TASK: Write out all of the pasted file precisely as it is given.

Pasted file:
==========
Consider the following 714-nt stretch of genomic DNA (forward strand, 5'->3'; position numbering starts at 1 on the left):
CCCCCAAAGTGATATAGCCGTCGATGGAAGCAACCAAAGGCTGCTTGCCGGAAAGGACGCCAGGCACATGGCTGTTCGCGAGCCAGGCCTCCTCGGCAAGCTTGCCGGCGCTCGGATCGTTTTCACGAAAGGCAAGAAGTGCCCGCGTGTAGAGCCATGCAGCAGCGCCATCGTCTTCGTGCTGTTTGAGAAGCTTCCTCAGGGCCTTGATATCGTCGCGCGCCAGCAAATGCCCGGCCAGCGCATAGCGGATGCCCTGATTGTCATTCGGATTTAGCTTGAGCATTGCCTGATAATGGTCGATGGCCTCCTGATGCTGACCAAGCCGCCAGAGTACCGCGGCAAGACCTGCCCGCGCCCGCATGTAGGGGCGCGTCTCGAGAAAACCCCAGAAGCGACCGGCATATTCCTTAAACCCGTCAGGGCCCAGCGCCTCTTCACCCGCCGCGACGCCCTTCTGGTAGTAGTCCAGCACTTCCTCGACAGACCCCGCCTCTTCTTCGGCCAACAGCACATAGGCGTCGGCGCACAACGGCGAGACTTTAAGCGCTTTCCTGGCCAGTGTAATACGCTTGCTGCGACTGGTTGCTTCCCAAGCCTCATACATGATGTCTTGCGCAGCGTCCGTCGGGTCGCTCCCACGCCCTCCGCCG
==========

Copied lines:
Consider the following 714-nt stretch of genomic DNA (forward strand, 5'->3'; position numbering starts at 1 on the left):
CCCCCAAAGTGATATAGCCGTCGATGGAAGCAACCAAAGGCTGCTTGCCGGAAAGGACGCCAGGCACATGGCTGTTCGCGAGCCAGGCCTCCTCGGCAAGCTTGCCGGCGCTCGGATCGTTTTCACGAAAGGCAAGAAGTGCCCGCGTGTAGAGCCATGCAGCAGCGCCATCGTCTTCGTGCTGTTTGAGAAGCTTCCTCAGGGCCTTGATATCGTCGCGCGCCAGCAAATGCCCGGCCAGCGCATAGCGGATGCCCTGATTGTCATTCGGATTTAGCTTGAGCATTGCCTGATAATGGTCGATGGCCTCCTGATGCTGACCAAGCCGCCAGAGTACCGCGGCAAGACCTGCCCGCGCCCGCATGTAGGGGCGCGTCTCGAGAAAACCCCAGAAGCGACCGGCATATTCCTTAAACCCGTCAGGGCCCAGCGCCTCTTCACCCGCCGCGACGCCCTTCTGGTAGTAGTCCAGCACTTCCTCGACAGACCCCGCCTCTTCTTCGGCCAACAGCACATAGGCGTCGGCGCACAACGGCGAGACTTTAAGCGCTTTCCTGGCCAGTGTAATACGCTTGCTGCGACTGGTTGCTTCCCAAGCCTCATACATGATGTCTTGCGCAGCGTCCGTCGGGTCGCTCCCACGCCCTCCGCCG